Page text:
Amid isolation, Jewels brightens community with drag shows from her backyard

With thousands of online watchers, including Mayor Robert Garcia, and a mostly empty backyard save the occasional appearance by a puppy, Jewels——Long Beach’s treasured drag queen/philanthropist—did something she never thought she’d do: Brunch in the Backyard.

Amid a crisis and isolation, the nightlife that was a staple of Jewels’ life was shut down overnight and she felt there could be no other recourse than to do a good ol’ drag show. And show out she did. On Sunday, March 22, the show highlighted her getting ready and enjoying a few libations. She also did multiple musical numbers across the course of nearly two hours, from the traditional Brunchettes’ opener of Peggy Lee’s “I’m a Woman” to Reba McEntire’s “Fancy.”

“I was completely a fool, of course—but it was time to get out of my head and have some fun. During the entirety of the show, I kept getting messages: ‘This is what I needed!’ and ‘Thank you so much!’ But honestly, I think it helped me more than them,” Jewels said, laughing.

Of course, this wasn’t the immediate Happy-Go-Lucky, broadcast-from-a-smartphone shindig that it became. Like many in her business, Jewels saw her entire way-of-life handed a pink slip. A self-proclaimed workaholic with a presence from Long Beach to West Hollywood to Palm Springs to San Diego, she saw every one of her jobs disappear.

“By Friday, I had done OK—I was feeling alright,” Jewels said. “But the weekend hit and then the rest of it hit with me. I was in bed all day. I was… I was just sad and depressed. It was in total removal from myself.”

Jewels performing during Brunch in the Backyard. Photo by Preston Thrasher-Reeves.

Jewels’ love of nightlife is connected to a deep, personal need for human contact. She adores people, especially within the freedom of dance floors and queer spaces, and that makeshift therapy was suddenly removed in a matter of a few days.

Her depression, however, wouldn’t last long.

“It took one of my friends asking me, ‘What the hell are you doing?’ to make me realize that this wasn’t who I am,” Jewels said. “I’ve been through a helluva lot more crap than this and I had to rethink about what was going on.”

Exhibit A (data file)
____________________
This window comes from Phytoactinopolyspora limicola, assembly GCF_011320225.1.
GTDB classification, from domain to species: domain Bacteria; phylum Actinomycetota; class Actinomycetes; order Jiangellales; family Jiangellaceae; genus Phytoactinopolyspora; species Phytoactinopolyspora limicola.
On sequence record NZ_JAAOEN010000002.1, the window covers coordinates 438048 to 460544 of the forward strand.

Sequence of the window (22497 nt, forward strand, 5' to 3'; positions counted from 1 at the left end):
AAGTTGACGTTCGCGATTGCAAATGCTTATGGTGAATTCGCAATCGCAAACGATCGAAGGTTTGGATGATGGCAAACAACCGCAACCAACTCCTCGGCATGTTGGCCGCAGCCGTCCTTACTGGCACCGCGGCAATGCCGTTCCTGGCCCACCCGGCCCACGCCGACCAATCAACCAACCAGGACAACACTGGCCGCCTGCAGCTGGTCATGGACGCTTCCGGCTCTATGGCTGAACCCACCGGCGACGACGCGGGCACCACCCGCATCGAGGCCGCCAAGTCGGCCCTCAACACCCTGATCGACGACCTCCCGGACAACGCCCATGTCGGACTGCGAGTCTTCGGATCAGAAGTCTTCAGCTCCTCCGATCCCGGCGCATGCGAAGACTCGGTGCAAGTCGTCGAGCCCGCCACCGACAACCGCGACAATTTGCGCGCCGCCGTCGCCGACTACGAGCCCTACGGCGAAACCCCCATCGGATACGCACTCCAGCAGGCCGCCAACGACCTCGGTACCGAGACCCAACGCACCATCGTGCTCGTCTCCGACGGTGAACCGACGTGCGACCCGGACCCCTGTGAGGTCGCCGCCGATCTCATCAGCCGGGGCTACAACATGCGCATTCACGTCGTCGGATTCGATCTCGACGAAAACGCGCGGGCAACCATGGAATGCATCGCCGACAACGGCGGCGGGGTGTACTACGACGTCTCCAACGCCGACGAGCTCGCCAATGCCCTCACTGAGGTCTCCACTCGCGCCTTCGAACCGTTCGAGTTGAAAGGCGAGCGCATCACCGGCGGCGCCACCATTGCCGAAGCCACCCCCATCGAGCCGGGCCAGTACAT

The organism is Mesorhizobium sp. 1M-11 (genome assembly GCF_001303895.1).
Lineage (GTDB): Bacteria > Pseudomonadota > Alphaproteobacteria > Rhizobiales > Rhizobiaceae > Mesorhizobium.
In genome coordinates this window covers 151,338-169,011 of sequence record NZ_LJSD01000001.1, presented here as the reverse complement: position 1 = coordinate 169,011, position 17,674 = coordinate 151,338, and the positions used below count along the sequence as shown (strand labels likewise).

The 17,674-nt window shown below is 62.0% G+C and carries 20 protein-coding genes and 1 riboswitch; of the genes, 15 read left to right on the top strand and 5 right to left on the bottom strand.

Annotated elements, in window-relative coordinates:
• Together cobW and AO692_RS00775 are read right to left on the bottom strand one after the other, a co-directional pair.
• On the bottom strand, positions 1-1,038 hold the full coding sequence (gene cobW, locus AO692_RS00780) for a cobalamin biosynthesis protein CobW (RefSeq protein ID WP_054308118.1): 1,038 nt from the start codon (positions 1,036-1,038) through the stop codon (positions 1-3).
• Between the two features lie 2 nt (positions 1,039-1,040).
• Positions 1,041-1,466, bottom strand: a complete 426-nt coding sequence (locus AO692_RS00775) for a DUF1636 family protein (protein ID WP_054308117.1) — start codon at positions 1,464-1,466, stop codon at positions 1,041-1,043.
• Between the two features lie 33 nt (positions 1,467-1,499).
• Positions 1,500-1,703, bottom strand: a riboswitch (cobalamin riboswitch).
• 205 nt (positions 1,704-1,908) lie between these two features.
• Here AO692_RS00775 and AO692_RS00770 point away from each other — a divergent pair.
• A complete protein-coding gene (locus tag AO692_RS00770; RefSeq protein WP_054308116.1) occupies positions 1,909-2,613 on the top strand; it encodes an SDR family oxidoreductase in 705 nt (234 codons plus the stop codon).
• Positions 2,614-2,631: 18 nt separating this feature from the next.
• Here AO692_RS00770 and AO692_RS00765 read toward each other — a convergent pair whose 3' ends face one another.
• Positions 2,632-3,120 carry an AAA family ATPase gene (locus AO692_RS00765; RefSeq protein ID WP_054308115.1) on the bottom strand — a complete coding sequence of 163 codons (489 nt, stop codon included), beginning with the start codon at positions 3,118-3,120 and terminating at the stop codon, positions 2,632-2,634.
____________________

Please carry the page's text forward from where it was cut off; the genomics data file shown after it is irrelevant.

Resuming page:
Turning to her friends, she created her “quarantine family,” a set of people who agreed to live not only with Jewels in social isolation but, of course, with each other. Together, they would stay inside, follow the mandates ordered by the city and state, and support one another. The constant presence of others was just what Jewels needed to come up with her next big show: Brunch in the Backyard.

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“Jewels has been my family for twenty-plus years, so it made logical sense to stick together in this time of crisis,” said roomie Preston Thrasher-Reeves.

Using her quarantine family as a crew, Jewels decided to create a Brunchettes show of her own. While the original Brunchette’s is at Hamburger Mary’s, where bottomless mimosas flow with masterful drag performances from multiple artists every Sunday, Jewels only had herself, her backyard and her quarantine family.

The show quickly became a community effort: At one point, someone from Portuguese Bend caught wind of the performance and sent Jewels and her quarantine family a pack of liquor. Delivered over her fence mid-performance, the makeshift show crew created shots and gave a shout-out to their psuedo-sponsor.

“We are currently looking for more sponsors,” Jewels said. “We’re happy to include commercials for local small businesses.”

Jewels fan Charlie Gage shared his love of Brunch in the Backyard with a cheers.

While searching for sponsors for future shows—”Oh yes, honey, this will be a weekly Sunday tradition”—Jewels knew one thing: despite her uncanny ability to draw in dollars, she purposefully did not do a money appeal.

“Drag queens, drag kings, DJs, go-go dancers—they’re out of work and finding it impossible to find assistance,” Jewels. “I was doing it as an outlet, to get out of my head… But there was no way I could ask for money.”

Still, tips began appearing automatically on every one of her pay accounts, from Venmo to PayPal.

“They figured it out,” Jewels said. “It was truly amazing. They did it all themselves.”

With its success, Jewels is returning this Sunday on both Instagram and Facebook to host yet another Brunch in the Backyard. She hopes that eventually, as long as mandates to remain inside are enforced, her Backyard series can expand to include other performers from inside their homes.

“We’re gonna do our best to create a broadcast,” Jewels said. “See the stars… Live from satellite television!

Jewels’ next Brunch in the Backyard is Sunday, Mar. 29 at noon. Click here for more info.

Brian Addison is a columnist and editor for the Long Beach Post. Reach him at [email protected] or on social media at FacebookTwitterInstagram, and LinkedIn.

 

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Brian Addison has been a writer, editor, and photographer for more than a decade, covering everything from food and culture to transportation and housing. In 2015, he was named Journalist of the Year by the Los Angeles Press Club and has since garnered 16 nominations and two additional wins for Best Political Commentary for his work at KCET and Best Blog for Longbeachize, a section of the Long Beach Post. Brian currently serves as a columnist and editor for the Long Beach Post.
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